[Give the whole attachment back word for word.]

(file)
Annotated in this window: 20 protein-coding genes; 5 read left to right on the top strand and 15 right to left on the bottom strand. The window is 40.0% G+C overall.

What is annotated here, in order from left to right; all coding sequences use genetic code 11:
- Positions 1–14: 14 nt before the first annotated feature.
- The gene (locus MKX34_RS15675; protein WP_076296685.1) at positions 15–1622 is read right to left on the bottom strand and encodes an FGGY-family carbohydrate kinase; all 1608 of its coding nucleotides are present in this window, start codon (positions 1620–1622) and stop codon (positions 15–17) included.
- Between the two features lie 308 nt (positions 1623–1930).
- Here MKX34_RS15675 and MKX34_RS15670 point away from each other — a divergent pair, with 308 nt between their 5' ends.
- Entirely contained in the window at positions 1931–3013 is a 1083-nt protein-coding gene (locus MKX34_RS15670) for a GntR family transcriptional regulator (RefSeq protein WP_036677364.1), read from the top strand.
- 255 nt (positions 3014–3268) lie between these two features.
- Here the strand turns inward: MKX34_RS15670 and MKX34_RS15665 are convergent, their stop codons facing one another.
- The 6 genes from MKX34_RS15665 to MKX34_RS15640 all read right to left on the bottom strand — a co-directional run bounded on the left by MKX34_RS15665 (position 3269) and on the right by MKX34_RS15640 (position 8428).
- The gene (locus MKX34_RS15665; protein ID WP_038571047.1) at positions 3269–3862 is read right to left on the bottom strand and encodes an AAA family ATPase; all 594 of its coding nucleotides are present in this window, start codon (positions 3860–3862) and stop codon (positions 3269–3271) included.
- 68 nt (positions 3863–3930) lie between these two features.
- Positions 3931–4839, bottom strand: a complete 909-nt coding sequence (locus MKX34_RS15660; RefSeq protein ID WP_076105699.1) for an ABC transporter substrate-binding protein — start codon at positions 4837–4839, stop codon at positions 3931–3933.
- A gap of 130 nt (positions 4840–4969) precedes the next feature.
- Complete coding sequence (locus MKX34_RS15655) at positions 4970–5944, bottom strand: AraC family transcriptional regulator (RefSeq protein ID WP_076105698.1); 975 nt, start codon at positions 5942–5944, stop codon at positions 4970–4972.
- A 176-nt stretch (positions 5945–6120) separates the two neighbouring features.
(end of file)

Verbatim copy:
Annotated in this window: 20 protein-coding genes; 5 read left to right on the top strand and 15 right to left on the bottom strand. The window is 40.0% G+C overall.

What is annotated here, in order from left to right; all coding sequences use genetic code 11:
- Positions 1–14: 14 nt before the first annotated feature.
- The gene (locus MKX34_RS15675; protein WP_076296685.1) at positions 15–1622 is read right to left on the bottom strand and encodes an FGGY-family carbohydrate kinase; all 1608 of its coding nucleotides are present in this window, start codon (positions 1620–1622) and stop codon (positions 15–17) included.
- Between the two features lie 308 nt (positions 1623–1930).
- Here MKX34_RS15675 and MKX34_RS15670 point away from each other — a divergent pair, with 308 nt between their 5' ends.
- Entirely contained in the window at positions 1931–3013 is a 1083-nt protein-coding gene (locus MKX34_RS15670) for a GntR family transcriptional regulator (RefSeq protein WP_036677364.1), read from the top strand.
- 255 nt (positions 3014–3268) lie between these two features.
- Here the strand turns inward: MKX34_RS15670 and MKX34_RS15665 are convergent, their stop codons facing one another.
- The 6 genes from MKX34_RS15665 to MKX34_RS15640 all read right to left on the bottom strand — a co-directional run bounded on the left by MKX34_RS15665 (position 3269) and on the right by MKX34_RS15640 (position 8428).
- The gene (locus MKX34_RS15665; protein ID WP_038571047.1) at positions 3269–3862 is read right to left on the bottom strand and encodes an AAA family ATPase; all 594 of its coding nucleotides are present in this window, start codon (positions 3860–3862) and stop codon (positions 3269–3271) included.
- 68 nt (positions 3863–3930) lie between these two features.
- Positions 3931–4839, bottom strand: a complete 909-nt coding sequence (locus MKX34_RS15660; RefSeq protein ID WP_076105699.1) for an ABC transporter substrate-binding protein — start codon at positions 4837–4839, stop codon at positions 3931–3933.
- A gap of 130 nt (positions 4840–4969) precedes the next feature.
- Complete coding sequence (locus MKX34_RS15655) at positions 4970–5944, bottom strand: AraC family transcriptional regulator (RefSeq protein ID WP_076105698.1); 975 nt, start codon at positions 5942–5944, stop codon at positions 4970–4972.
- A 176-nt stretch (positions 5945–6120) separates the two neighbouring features.